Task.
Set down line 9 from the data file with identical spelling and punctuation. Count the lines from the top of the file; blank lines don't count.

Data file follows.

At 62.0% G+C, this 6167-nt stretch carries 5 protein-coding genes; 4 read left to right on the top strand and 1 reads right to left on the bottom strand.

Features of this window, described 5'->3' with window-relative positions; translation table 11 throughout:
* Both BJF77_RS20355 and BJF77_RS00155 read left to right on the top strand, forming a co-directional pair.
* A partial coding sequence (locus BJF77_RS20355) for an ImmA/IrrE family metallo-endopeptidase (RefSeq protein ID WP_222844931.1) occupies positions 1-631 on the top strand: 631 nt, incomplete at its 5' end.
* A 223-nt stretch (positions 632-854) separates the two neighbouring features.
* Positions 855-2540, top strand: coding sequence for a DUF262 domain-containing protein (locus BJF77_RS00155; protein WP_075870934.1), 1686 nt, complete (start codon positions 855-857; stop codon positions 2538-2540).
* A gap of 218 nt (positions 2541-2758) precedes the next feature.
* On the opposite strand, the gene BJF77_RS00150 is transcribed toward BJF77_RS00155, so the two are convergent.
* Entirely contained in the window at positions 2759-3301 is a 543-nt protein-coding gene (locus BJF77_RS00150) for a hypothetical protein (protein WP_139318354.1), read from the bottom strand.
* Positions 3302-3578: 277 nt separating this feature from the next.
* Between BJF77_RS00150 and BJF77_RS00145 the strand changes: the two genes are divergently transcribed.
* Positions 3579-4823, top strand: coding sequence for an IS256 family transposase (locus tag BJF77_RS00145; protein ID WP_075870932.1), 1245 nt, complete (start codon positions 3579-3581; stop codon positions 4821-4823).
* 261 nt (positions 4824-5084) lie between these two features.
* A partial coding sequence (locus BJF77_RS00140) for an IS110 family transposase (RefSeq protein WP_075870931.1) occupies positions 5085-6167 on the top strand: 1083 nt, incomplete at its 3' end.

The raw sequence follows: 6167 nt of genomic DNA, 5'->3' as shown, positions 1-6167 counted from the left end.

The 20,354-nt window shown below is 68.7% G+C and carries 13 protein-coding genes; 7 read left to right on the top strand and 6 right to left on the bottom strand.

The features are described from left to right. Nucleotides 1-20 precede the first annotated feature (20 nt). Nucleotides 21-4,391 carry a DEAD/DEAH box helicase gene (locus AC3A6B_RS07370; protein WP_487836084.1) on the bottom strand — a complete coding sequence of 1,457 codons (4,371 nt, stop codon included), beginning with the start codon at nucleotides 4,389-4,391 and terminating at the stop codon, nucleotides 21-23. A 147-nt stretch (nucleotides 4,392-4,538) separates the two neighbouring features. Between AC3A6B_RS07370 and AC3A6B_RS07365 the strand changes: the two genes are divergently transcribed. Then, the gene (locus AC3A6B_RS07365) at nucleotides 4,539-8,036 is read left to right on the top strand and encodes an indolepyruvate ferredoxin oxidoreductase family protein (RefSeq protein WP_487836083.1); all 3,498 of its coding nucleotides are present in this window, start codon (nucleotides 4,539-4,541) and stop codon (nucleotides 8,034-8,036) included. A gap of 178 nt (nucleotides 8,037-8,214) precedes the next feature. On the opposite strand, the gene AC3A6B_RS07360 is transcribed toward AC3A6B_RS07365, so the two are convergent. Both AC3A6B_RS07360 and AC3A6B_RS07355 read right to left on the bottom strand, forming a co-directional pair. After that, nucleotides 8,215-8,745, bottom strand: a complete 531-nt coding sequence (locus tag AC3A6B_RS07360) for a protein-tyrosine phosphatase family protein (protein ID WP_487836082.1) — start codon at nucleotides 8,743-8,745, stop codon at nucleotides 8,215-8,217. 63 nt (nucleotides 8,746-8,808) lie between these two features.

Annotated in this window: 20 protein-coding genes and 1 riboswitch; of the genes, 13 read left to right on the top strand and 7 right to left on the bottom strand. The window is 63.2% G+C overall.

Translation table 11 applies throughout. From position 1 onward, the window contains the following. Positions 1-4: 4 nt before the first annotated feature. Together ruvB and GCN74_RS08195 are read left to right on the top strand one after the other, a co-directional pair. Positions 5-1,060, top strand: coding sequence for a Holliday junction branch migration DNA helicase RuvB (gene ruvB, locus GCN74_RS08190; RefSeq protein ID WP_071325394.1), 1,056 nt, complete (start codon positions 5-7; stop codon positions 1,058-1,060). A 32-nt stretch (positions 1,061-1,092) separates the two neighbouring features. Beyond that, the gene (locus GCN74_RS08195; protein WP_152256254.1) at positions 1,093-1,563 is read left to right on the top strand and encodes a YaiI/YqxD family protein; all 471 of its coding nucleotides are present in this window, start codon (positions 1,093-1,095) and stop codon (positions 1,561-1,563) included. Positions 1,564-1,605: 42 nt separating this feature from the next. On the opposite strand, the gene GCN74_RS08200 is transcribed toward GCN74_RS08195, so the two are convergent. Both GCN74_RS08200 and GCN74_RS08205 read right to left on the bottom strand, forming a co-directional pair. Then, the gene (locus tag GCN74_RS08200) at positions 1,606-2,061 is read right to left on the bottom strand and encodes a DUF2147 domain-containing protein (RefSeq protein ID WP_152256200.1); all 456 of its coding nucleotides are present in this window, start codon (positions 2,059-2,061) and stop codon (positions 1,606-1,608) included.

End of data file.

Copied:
* Entirely contained in the window at positions 2759-3301 is a 543-nt protein-coding gene (locus BJF77_RS00150) for a hypothetical protein (protein WP_139318354.1), read from the bottom strand.